The first entry point for many is through school. Yet, amongst all those who spoke to AP, there is universal criticism of poetry education. Chivers highlights “problems with the systemisation of poetry in schools. Poetry [is seen] as something to be revealed rather than enjoyed.” American poet Billy Collins writes of the temptation students feel to “tie the poem to a chair with a rope and torture a confession out of it”. Similar problems can be observed within classical music and opera education, but just as with music, when you find something that you like, something that speaks to you, it suddenly makes sense. Bell believes that “most teachers do not feel confident with poetry, particularly contemporary poetry”, and consequently, National Poetry Day provides lesson plans, which have proved popular. Holifield thinks that “teaching in an analytical way takes the fun out of it”. She goes further, drawing attention to the sheer paucity of children’s poetry. It is almost impossible to get new poetry for children published, and schools simply don’t have enough books.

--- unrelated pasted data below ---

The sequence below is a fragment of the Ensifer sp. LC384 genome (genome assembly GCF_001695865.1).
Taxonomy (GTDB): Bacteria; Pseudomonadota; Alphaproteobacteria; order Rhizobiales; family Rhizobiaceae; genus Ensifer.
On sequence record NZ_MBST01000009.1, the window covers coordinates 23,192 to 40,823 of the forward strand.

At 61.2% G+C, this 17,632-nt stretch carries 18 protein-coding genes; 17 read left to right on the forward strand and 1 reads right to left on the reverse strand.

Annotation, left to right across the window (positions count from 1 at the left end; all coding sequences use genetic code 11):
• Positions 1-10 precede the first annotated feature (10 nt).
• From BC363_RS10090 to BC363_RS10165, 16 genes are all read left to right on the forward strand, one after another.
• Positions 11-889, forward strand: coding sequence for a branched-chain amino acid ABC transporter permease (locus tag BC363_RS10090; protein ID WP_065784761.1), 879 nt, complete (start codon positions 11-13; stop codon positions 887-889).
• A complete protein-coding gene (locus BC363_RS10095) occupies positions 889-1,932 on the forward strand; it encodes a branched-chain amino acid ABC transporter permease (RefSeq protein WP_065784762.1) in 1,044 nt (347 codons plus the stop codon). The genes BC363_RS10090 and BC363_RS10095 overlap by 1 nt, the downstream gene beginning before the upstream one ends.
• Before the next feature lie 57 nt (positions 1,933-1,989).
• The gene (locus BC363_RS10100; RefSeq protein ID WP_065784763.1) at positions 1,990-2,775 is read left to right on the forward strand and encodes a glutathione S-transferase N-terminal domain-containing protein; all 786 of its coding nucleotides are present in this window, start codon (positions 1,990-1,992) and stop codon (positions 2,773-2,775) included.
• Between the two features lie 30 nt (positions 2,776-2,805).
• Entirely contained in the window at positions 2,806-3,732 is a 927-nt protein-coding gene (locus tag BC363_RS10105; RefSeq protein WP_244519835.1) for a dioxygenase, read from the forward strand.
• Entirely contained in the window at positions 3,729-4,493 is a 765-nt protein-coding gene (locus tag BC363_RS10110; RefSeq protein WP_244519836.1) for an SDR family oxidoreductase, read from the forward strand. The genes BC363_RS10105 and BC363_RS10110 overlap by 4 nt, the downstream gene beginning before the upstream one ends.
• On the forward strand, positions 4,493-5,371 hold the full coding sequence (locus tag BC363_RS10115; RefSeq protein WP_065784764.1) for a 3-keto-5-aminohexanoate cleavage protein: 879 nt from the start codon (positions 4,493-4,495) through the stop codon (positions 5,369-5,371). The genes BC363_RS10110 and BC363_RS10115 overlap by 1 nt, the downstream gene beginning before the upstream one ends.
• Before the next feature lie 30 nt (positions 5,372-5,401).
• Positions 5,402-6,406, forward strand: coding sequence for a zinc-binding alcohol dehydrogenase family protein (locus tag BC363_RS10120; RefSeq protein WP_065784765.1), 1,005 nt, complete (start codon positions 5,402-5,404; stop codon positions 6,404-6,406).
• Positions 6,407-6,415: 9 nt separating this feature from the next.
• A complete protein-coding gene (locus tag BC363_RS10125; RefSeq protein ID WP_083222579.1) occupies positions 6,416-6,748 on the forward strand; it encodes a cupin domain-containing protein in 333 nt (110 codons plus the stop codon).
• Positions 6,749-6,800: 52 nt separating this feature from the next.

Chris Gribble, Chief Executive of the Writers Centre Norwich (WCN) is particularly vocal on what he feels is “incredibly patchy teaching”. He is scathing about current provision: “Every teacher [who specialises in literature] ends up with around four to six hours on teaching poetry during the whole of their PGCE.” For Gribble, technology and the Internet are at least part of the answer: the current curriculum is too proscriptive and he thinks that new technology should be used more in the classroom – Wikis, audioboos, video links, texts can all be used, for example to help invigorate the form and allow pupils to experiment. Gribble is certain when it comes to the uptake of poetry with young adults “contemporary teaching methods are at fault, not poetry”.